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Rep. Erin Murphy in New York Mills to learn about child care cooperative

Rep. Erin Murphy (DFL-64A), former Majority Leader in the Minnesota House of Representatives and DFL candidate for governor, was in New York Mills on Monday to meet with organizers of the new child care cooperative for area residents. (submitted photo).

Rep. Erin Murphy (DFL-64A), former Majority Leader in the Minnesota House of Representatives and DFL candidate for governor, was in New York Mills on Monday to meet with organizers of the new child care cooperative for area residents.

The roundtable included: Mark Hanson, Economic Development Director for New York Mills;

Lynda Everson, Human Resources Director for Brunswick Boat Group; Betsy Roder, City Council member for New York Mills and Executive Director for New York Mills Cultural Center;

Margaret Aho, Mahube-Otwa Community Action Partnership; and Michelle Wilkowski, Mahube-Otwa Community Action Partnership.

Murphy said part of the reason she wanted to meet with the group was because their work was an example of communities figuring out real solutions to problems.

"Part of our job is to facilitate and encourage that and not be a barrier," she said. "What I want to do is listen carefully to the things that are working and see what we can do to help."

The group explained the process of how the the child care cooperative came to be in New York Mills, starting with in-home daycares closing. Employers became aware that child care was a problem when employees had to quit because they didn't have anyone to watch their children.

Mark Hanson, economic development director for New York Mills, said in doing economic development, child care wasn't a topic— it didn't come up.

"I had no knowledge of how it all worked. I called Mahube-Otwa and said we need help because I was told they are the authority on the topic. Then we needed to find a space, and now we have companies onboard like Lund and Tri County Hospital," said Hanson. "It's not just here, it's everywhere, but what's nice is we have this cooperative attitude.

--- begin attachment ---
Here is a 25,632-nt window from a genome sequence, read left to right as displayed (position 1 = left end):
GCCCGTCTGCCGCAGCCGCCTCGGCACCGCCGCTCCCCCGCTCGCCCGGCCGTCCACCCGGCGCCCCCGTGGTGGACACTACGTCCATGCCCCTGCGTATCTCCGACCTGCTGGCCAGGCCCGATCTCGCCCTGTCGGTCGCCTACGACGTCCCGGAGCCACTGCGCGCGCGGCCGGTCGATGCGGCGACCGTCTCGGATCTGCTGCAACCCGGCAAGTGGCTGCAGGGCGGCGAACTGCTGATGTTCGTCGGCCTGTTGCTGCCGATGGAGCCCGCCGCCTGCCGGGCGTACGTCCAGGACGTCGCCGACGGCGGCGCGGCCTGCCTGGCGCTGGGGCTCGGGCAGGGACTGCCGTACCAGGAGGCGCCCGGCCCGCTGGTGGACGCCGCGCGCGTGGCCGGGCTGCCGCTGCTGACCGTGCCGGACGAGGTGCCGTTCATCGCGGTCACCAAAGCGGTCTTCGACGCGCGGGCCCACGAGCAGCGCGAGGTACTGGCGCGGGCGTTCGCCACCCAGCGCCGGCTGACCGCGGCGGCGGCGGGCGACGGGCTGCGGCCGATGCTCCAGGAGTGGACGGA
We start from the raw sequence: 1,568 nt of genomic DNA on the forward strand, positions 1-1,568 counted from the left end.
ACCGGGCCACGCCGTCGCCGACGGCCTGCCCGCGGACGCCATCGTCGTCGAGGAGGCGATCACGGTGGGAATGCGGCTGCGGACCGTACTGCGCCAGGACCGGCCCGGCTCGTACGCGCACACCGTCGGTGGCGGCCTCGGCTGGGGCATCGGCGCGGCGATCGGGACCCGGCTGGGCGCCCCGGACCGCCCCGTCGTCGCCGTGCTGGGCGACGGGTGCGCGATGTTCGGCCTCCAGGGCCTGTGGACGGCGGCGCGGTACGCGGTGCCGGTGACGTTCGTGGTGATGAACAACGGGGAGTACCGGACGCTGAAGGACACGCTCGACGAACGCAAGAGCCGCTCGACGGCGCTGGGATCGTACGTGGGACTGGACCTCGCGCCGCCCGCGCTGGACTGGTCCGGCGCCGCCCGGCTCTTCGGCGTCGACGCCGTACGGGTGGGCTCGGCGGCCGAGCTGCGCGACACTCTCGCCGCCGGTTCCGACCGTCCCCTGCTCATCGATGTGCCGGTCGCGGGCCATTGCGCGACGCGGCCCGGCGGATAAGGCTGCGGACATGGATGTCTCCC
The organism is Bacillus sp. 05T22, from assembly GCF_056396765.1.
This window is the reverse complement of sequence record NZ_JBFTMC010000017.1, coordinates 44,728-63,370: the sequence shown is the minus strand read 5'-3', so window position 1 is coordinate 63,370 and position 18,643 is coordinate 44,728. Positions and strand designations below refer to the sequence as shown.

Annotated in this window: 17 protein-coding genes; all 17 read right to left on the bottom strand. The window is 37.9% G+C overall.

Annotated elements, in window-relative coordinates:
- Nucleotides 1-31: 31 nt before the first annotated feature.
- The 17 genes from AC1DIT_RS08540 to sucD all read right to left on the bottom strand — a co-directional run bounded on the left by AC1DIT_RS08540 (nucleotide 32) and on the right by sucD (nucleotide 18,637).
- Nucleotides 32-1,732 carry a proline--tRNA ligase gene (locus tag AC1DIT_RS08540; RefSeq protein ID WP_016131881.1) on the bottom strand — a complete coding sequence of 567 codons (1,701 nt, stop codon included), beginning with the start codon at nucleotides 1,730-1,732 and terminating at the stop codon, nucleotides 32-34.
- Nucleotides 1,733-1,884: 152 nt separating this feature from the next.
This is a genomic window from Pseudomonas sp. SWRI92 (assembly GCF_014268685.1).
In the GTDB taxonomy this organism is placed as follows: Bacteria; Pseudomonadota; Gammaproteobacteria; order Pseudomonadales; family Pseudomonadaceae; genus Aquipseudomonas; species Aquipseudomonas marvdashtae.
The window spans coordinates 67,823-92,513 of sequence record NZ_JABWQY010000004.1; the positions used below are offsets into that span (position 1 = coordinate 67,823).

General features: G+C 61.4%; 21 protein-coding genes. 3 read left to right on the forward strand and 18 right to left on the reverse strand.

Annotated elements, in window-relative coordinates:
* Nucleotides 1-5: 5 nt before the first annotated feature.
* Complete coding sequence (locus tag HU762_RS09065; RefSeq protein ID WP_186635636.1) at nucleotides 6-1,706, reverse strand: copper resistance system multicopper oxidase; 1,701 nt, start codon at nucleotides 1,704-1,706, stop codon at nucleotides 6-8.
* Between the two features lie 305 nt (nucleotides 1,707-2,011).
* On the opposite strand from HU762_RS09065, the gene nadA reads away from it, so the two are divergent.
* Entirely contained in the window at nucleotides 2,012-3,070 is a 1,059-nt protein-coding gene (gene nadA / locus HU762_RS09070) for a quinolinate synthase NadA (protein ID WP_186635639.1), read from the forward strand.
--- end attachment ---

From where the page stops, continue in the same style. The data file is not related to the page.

Margaret Aho pointed out that center-based child care in rural Minnesota is not realistic because the workforce isn't there, which is why they are pursuing the cooperative model.

Hanson said they learned you can do family child care out of the house in a commercial setting under special circumstances. He called it a pod system. Hanson said businesses like the hospital will be able to use this as a recruitment tool. "They can say, 'we have child care' and be an employer of choice."

Businesses that are a part of it can also have a say in the hours. For example, those with shift work such as Lund might have daycare hours that start earlier than a normal daycare.

Murphy said what interested her in coming and talking to the group is the fact that child care is a crisis for a lot of families across the state, and she's interested in hearing solutions.

"I read about this, and I thought here is a really good idea and here is a group of people who are trying to figure it out," she said. "With what voice and power I have, I want to bring these examples to the forefront because it helps other communities. And it's a way to remind people of all that we are capable of. Even the hardest issues we can tackle. I found as a nurse, the best solutions come from people who are facing a problem. It comes from our lived experiences."